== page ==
Parenting & Playwriting

Packing for the Guilt Trip

This post is the fifth column of a regular series on Parenting & Playwriting. Find the previous columns here.

Here’s what my advice column will offer you: a place to ask questions and share grievances about juggling life as theater artists and as parents. Here’s what my advice column will not offer you: much actual advice you can use. For those of you masochists longing for some truly crappy advice, email me at

How do you deal with working Mother's (or Daddy's) guilt?

Once upon a time, there were two sisters. One was a successful neurologist who had a three-month waiting list to be seen and who worked, on a slow week, sixty hours. The other was a playwright and stay-at-home-Mom who wrote, on a good week, fifteen hours. The neurologist (the older sister, of course) spent her energies trying to work less, declining professional opportunities and promotion in the hopes of one day being able to have dinner with her three kids by six o'clock. The playwright spent her energies trying to drum up work, in the hope that one day, she would make enough money so she could pay someone else to watch her kids so she wouldn't have to be home every night at six o'clock to cook dinner.

They were equally wracked with guilt.

The neurologist felt guilty for working so much, for missing after school programs and soccer games, for not being available to her kids on a Saturday afternoon when they came in from the backyard sticky with sand and sweat and tears. She assuaged her guilt in a myriad of ways, including elaborate, hand-crafted birthday parties and making sure she had the morning of the first Monday of the month free so she might volunteer in her kids' classrooms, a heroic effort in creative scheduling, greeted by a request that she sharpen pencils in the janitor's closet—a great use of all her medical training, not to mention her degree in honors English (she was a little bit of an over-achiever). In the three hours she had every evening in between seeing patients and filling out paperwork, she spent "quality" time with her kids, reading to them, helping them practice the violin, and listening to their stories. She was a good doctor and good Mom, but life passed in a flurry of activity and a daze of sleeplessness, and she felt guilty about this too.

How do you deal with working Mother's (or Daddy's) guilt?

The playwright felt guilty because her kids drove her crazy, because they fussed at one another all day long and said things like, I can't pick up my raisins, Mommy, I'm pretending I have a broken leg. She felt guilty because during these precious, fleeting years of childhood, all she wanted to do was lock herself away in a room alone so she could write in peace.

She felt guilty for longing for kindergarten, out of town try-outs, and working out the problems of previews over a dirty martini or two. She felt guilty that she didn't fully appreciate the chubby, robust health of her babies, because she was so focused on what she wasn't writing, when there were parents, every minute of every day, stewing in the hell of the waiting room in the pediatric ward. She felt guilty for throwing out wilted lettuce, when pictures of hungry children in Haiti popped up every day in her in-box. She felt guilty for looking at pictures of hungry children in Haiti on the internet instead of tending to her own children.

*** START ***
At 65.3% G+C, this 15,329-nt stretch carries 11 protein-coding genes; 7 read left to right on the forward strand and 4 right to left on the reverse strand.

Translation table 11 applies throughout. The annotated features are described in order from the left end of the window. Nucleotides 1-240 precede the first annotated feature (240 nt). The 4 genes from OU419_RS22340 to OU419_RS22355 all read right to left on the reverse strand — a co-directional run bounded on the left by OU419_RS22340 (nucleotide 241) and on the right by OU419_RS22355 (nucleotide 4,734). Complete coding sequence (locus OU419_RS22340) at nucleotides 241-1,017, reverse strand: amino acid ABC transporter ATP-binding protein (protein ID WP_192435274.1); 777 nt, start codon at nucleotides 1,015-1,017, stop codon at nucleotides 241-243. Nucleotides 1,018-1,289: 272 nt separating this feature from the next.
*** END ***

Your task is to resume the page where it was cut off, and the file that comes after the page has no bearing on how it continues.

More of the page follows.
It's possible the playwright in question was a little neurotic.

When she took her children to a park or playground and sat with the other Mothers on the bench in the shade and listened to them carry on about little Sasha's fertile imagination or Jack's deep well of creativity, she had to bite her tongue to keep from saying, move over Jackie boy—you've got nothing on me. For more than anything, she felt guilty about finding her own imagination infinitely more interesting than that of children.

Guilt is an eight-headed monster that moves in when you have children and never leaves. I'm sure there are wiser people than I who know how to exorcise it. But as for me, I say, what the hell, you might as well feed it fried okra.

Here's my Mother's recipe. It leaves the okra green with a smattering of cornmeal crust, not entombed in batter like you get at the K&W.

What? You don't know about K&W? Get thee to a Southern state as soon as possible!

But back to the task at hand: Take a pound of fresh okra and cut it into one-half inch pieces. Fill a zip-lock bag with one cup of flour and one cup of cornmeal. Put the okra in the bag and shake. Meanwhile, heat two cups of vegetable oil to medium-high in a cast iron skillet. When hot, fill with okra—but don't pile it up. Let each batch fry in a single layer to a crispy brown, then remove with a slotted spoon onto a paper towel. Salt generously.

How do you deal with guilt? Or cook okra? I'd love a good recipe that doesn't involve frying the slimy bastards. Share with us in the comments!